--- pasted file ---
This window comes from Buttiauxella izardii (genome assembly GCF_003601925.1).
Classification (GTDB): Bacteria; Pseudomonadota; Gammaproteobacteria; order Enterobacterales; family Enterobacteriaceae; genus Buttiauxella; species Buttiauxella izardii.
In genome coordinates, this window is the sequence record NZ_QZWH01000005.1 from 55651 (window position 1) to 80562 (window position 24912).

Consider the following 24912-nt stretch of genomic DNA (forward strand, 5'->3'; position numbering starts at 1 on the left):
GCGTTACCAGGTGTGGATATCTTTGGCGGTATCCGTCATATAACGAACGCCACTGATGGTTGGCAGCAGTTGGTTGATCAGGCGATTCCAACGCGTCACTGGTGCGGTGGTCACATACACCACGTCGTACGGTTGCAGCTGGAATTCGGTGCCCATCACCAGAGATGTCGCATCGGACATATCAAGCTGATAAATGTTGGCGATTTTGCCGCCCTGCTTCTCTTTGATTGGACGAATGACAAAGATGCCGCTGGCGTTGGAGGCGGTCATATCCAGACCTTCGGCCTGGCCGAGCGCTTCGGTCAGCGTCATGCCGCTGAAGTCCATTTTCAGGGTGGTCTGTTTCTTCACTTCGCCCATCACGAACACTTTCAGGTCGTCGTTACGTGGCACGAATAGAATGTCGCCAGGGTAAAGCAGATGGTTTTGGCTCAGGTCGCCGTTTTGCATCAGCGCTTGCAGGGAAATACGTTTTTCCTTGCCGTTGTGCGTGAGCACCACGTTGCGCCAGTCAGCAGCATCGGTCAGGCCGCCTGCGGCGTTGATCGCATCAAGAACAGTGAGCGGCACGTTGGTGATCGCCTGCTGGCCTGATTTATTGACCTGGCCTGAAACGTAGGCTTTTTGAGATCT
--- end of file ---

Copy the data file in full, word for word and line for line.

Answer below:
This window comes from Buttiauxella izardii (genome assembly GCF_003601925.1).
Classification (GTDB): Bacteria; Pseudomonadota; Gammaproteobacteria; order Enterobacterales; family Enterobacteriaceae; genus Buttiauxella; species Buttiauxella izardii.
In genome coordinates, this window is the sequence record NZ_QZWH01000005.1 from 55651 (window position 1) to 80562 (window position 24912).

Consider the following 24912-nt stretch of genomic DNA (forward strand, 5'->3'; position numbering starts at 1 on the left):
GCGTTACCAGGTGTGGATATCTTTGGCGGTATCCGTCATATAACGAACGCCACTGATGGTTGGCAGCAGTTGGTTGATCAGGCGATTCCAACGCGTCACTGGTGCGGTGGTCACATACACCACGTCGTACGGTTGCAGCTGGAATTCGGTGCCCATCACCAGAGATGTCGCATCGGACATATCAAGCTGATAAATGTTGGCGATTTTGCCGCCCTGCTTCTCTTTGATTGGACGAATGACAAAGATGCCGCTGGCGTTGGAGGCGGTCATATCCAGACCTTCGGCCTGGCCGAGCGCTTCGGTCAGCGTCATGCCGCTGAAGTCCATTTTCAGGGTGGTCTGTTTCTTCACTTCGCCCATCACGAACACTTTCAGGTCGTCGTTACGTGGCACGAATAGAATGTCGCCAGGGTAAAGCAGATGGTTTTGGCTCAGGTCGCCGTTTTGCATCAGCGCTTGCAGGGAAATACGTTTTTCCTTGCCGTTGTGCGTGAGCACCACGTTGCGCCAGTCAGCAGCATCGGTCAGGCCGCCTGCGGCGTTGATCGCATCAAGAACAGTGAGCGGCACGTTGGTGATCGCCTGCTGGCCTGATTTATTGACCTGGCCTGAAACGTAGGCTTTTTGAGATCT